Sermon for August 28th

First Reading Psalm 112

Second Reading Hebrews 13:1-8, 15-16

Gospel Reading Luke 14:1, 7-14

Sermon “Being the Church”

This morning we come to the conclusion of a series of readings over the last 4 weeks from the book of Hebrews. We heard the wonderful role call of faith and the stirring words of charge saying (Hebrews 12:1 NLT “ Therefore, since we are surrounded by such a huge crowd of witnesses to the life of faith, let us strip off every weight that slows us down, especially the sin that so easily trips us up. And let us run with endurance the race God has set before us.” Then last week we talked about the stark contrast between the frighteningly awesome scene at Mt Sinai with the giving of the law …. and God coming to his people in human form – in the person of Jesus, the Christ. Through his grace, we are adopted as sons and daughters of God, and the dreadful power of the law to condemn us is broken for all eternity. And yet, as children of God, we do have responsibilities. But these actions are not commanded; These actions are motivated out of love and gratitude – trusting in God to see us through.

We live by faith, in community with each other and with God – living in Obedience in gratitude for what has been given to us. That is what it means to be “The Church”. We need to talk about what the church really is; Particularly at this time of impending dislocation for this congregation. You see the church is not a location on Google maps, though you can now find where we currently meet that way; the church is Not a structure of stone and concrete, wood and glass – though that is where we are now gathered; No, the church is a community, a fellowship of believers who love and support each other, welcome any and all who come, and who reach out to those outside the fellowship with the love of God. And so, let’s spend some time this morning examining today’s scripture passages for direction and guidance concerning what it means to be together – bound by the love of God.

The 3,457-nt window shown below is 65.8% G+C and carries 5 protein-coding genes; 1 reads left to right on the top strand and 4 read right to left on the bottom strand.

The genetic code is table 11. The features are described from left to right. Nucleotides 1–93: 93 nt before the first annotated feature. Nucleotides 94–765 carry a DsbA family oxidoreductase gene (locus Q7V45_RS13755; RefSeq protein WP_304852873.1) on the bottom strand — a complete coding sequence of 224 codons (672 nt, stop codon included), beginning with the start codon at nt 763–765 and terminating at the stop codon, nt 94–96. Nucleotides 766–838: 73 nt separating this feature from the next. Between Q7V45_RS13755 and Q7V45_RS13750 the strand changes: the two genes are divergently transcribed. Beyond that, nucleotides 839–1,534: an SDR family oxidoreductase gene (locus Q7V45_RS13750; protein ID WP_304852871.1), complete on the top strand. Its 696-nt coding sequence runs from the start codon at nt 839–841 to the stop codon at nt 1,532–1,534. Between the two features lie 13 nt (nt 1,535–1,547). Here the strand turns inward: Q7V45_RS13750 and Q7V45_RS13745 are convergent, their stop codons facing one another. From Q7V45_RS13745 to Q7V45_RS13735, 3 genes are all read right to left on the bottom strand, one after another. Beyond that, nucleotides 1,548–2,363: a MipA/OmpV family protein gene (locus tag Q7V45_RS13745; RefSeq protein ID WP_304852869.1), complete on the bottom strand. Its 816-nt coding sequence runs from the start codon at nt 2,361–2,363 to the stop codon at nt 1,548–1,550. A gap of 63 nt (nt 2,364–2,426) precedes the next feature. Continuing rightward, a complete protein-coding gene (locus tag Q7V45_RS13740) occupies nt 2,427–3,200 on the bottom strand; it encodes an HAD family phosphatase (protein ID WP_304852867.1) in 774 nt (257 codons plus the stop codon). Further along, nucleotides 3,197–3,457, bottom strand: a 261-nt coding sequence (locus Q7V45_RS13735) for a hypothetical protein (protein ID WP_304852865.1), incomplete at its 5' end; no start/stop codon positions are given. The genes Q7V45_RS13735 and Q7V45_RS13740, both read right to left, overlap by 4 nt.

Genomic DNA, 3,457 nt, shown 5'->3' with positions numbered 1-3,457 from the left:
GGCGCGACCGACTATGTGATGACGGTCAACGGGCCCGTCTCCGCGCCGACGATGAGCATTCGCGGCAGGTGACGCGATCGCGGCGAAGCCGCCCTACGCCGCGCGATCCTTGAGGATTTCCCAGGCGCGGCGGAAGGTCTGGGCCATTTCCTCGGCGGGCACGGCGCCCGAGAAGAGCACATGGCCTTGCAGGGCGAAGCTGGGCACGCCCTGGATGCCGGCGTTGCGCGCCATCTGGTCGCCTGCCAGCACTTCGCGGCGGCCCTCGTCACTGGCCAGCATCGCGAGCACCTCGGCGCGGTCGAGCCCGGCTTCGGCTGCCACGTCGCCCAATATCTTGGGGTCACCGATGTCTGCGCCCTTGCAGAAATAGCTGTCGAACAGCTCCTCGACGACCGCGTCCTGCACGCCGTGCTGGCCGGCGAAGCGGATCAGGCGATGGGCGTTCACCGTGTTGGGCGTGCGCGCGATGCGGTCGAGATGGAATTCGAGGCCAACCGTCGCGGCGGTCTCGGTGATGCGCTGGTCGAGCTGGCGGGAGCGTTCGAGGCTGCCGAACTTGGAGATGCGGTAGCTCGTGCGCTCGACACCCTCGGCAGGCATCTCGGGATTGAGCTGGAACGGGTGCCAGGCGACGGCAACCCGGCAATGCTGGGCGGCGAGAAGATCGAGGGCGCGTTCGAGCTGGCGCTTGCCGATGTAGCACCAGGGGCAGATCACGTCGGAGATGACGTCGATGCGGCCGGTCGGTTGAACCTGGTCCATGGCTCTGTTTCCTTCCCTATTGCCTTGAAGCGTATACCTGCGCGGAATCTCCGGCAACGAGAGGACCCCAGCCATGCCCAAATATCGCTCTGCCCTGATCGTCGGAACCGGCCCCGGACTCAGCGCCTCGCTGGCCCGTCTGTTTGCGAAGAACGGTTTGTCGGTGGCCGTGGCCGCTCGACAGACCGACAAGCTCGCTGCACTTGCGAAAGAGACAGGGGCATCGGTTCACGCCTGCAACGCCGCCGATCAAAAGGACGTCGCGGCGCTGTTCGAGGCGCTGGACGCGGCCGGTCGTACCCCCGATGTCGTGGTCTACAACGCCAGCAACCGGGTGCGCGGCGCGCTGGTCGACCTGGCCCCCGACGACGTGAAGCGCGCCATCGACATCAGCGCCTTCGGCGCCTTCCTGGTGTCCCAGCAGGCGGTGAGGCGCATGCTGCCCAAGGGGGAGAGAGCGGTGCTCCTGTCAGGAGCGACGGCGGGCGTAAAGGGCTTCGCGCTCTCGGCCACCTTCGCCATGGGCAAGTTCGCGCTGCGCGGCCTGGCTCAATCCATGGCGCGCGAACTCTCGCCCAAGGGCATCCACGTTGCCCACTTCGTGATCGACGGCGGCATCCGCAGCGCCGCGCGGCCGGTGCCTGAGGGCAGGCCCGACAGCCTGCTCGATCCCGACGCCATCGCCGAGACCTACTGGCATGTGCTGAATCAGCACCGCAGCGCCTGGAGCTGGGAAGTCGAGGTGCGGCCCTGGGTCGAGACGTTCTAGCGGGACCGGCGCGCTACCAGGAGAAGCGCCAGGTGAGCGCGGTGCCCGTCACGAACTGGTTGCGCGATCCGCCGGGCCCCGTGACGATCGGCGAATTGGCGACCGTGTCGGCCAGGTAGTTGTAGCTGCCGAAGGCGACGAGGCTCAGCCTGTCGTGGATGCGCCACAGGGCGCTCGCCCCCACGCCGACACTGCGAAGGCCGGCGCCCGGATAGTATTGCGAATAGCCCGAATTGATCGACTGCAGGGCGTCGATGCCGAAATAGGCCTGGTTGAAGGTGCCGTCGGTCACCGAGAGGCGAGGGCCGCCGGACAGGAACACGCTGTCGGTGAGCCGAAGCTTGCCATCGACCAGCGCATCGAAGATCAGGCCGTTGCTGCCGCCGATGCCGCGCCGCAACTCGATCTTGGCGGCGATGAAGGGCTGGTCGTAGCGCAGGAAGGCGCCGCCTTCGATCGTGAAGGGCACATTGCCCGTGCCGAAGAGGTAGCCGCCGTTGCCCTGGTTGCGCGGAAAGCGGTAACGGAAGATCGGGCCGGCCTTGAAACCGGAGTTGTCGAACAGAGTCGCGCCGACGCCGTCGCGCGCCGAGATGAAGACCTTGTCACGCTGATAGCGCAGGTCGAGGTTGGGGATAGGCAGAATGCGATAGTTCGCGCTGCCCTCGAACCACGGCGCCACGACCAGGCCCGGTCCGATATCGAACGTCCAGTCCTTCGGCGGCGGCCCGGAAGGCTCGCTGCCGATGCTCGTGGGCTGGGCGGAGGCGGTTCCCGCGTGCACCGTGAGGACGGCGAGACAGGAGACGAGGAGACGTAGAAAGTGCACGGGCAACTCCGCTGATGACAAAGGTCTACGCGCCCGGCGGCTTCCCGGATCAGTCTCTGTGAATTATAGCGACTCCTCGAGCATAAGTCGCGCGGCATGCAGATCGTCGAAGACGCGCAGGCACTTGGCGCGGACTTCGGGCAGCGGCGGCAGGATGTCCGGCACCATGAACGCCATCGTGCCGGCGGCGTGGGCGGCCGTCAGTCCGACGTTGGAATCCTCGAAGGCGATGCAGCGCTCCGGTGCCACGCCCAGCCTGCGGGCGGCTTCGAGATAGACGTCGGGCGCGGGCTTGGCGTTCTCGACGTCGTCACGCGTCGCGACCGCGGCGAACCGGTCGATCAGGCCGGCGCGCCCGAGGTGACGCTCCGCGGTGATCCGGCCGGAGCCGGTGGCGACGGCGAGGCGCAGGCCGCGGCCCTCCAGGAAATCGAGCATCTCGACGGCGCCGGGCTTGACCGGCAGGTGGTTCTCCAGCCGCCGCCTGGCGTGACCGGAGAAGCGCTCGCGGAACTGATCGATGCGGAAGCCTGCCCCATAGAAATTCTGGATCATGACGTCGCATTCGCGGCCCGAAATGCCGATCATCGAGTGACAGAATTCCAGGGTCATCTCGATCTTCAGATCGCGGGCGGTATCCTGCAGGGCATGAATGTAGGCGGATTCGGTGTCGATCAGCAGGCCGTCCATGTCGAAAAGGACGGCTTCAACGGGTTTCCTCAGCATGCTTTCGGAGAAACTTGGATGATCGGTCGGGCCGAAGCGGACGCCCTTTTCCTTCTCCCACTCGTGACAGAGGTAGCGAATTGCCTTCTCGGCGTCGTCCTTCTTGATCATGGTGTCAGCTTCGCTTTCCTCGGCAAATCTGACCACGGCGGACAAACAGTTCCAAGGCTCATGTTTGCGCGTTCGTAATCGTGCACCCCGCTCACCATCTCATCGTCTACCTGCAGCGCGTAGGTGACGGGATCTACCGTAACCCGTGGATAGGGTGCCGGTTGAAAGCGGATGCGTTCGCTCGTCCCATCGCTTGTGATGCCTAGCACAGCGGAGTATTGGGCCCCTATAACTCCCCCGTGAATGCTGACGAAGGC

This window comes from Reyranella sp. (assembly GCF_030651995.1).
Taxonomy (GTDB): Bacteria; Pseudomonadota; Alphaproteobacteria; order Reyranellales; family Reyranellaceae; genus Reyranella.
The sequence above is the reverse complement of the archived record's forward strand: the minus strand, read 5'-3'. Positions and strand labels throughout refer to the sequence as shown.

The final chapter of Hebrews begins with these words: Hebrews 13:1-2 NIV [1] Keep on loving one another as brothers and sisters. [2] Do not forget to show hospitality to strangers, for by so doing some people have shown hospitality to angels without knowing it. Here we have a clear two fold emphasis – First, love for those within the fellowship – those in this particular congregation, as you already do very well. That is one of the truly lovely and winsome things about this fellowship is how you care for one another. Secondly, the author of Hebrews would also have us love and care for those of other congregations as well. Not only Presbyterians, but also Methodists, Lutherans, Roman Catholics, Baptists, Disciples, Congregationalists, Orthodox – whatever the name on the sign or no sign at all, wherever people are gathered in the name of Christ Jesus – there are our brothers and sister in faith. But the author of Hebrews, and for that matter, the rest of scripture too, doesn’t stop there. We are urged to reach out to others in welcome and hospitality.